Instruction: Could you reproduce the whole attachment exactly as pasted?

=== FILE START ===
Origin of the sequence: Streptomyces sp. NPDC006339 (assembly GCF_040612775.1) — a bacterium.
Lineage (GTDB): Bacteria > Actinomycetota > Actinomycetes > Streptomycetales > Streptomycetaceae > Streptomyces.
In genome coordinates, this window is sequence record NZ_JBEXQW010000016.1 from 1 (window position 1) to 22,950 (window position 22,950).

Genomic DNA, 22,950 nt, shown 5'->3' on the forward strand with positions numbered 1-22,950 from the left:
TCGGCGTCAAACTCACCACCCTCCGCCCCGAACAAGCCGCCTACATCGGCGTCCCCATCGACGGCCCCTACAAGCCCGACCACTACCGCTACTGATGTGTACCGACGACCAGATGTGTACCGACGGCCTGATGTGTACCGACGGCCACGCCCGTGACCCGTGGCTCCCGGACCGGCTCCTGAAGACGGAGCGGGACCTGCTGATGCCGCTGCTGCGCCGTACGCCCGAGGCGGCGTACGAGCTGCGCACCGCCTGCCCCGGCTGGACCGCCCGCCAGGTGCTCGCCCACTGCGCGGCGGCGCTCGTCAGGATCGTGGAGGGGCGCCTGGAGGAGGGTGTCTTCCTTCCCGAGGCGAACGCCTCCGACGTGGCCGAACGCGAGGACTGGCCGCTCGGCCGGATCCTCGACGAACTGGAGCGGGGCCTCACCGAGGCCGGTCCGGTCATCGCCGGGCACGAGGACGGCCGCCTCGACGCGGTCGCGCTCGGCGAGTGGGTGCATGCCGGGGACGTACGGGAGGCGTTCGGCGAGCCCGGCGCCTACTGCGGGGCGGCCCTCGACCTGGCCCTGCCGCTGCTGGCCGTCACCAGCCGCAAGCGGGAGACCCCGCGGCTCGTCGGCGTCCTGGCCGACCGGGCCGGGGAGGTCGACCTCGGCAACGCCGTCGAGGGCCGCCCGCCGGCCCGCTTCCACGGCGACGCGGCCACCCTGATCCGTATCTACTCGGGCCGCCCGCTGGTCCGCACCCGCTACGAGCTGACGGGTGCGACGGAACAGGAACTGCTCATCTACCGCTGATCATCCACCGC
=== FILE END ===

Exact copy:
Origin of the sequence: Streptomyces sp. NPDC006339 (assembly GCF_040612775.1) — a bacterium.
Lineage (GTDB): Bacteria > Actinomycetota > Actinomycetes > Streptomycetales > Streptomycetaceae > Streptomyces.
In genome coordinates, this window is sequence record NZ_JBEXQW010000016.1 from 1 (window position 1) to 22,950 (window position 22,950).

Genomic DNA, 22,950 nt, shown 5'->3' on the forward strand with positions numbered 1-22,950 from the left:
TCGGCGTCAAACTCACCACCCTCCGCCCCGAACAAGCCGCCTACATCGGCGTCCCCATCGACGGCCCCTACAAGCCCGACCACTACCGCTACTGATGTGTACCGACGACCAGATGTGTACCGACGGCCTGATGTGTACCGACGGCCACGCCCGTGACCCGTGGCTCCCGGACCGGCTCCTGAAGACGGAGCGGGACCTGCTGATGCCGCTGCTGCGCCGTACGCCCGAGGCGGCGTACGAGCTGCGCACCGCCTGCCCCGGCTGGACCGCCCGCCAGGTGCTCGCCCACTGCGCGGCGGCGCTCGTCAGGATCGTGGAGGGGCGCCTGGAGGAGGGTGTCTTCCTTCCCGAGGCGAACGCCTCCGACGTGGCCGAACGCGAGGACTGGCCGCTCGGCCGGATCCTCGACGAACTGGAGCGGGGCCTCACCGAGGCCGGTCCGGTCATCGCCGGGCACGAGGACGGCCGCCTCGACGCGGTCGCGCTCGGCGAGTGGGTGCATGCCGGGGACGTACGGGAGGCGTTCGGCGAGCCCGGCGCCTACTGCGGGGCGGCCCTCGACCTGGCCCTGCCGCTGCTGGCCGTCACCAGCCGCAAGCGGGAGACCCCGCGGCTCGTCGGCGTCCTGGCCGACCGGGCCGGGGAGGTCGACCTCGGCAACGCCGTCGAGGGCCGCCCGCCGGCCCGCTTCCACGGCGACGCGGCCACCCTGATCCGTATCTACTCGGGCCGCCCGCTGGTCCGCACCCGCTACGAGCTGACGGGTGCGACGGAACAGGAACTGCTCATCTACCGCTGATCATCCACCGC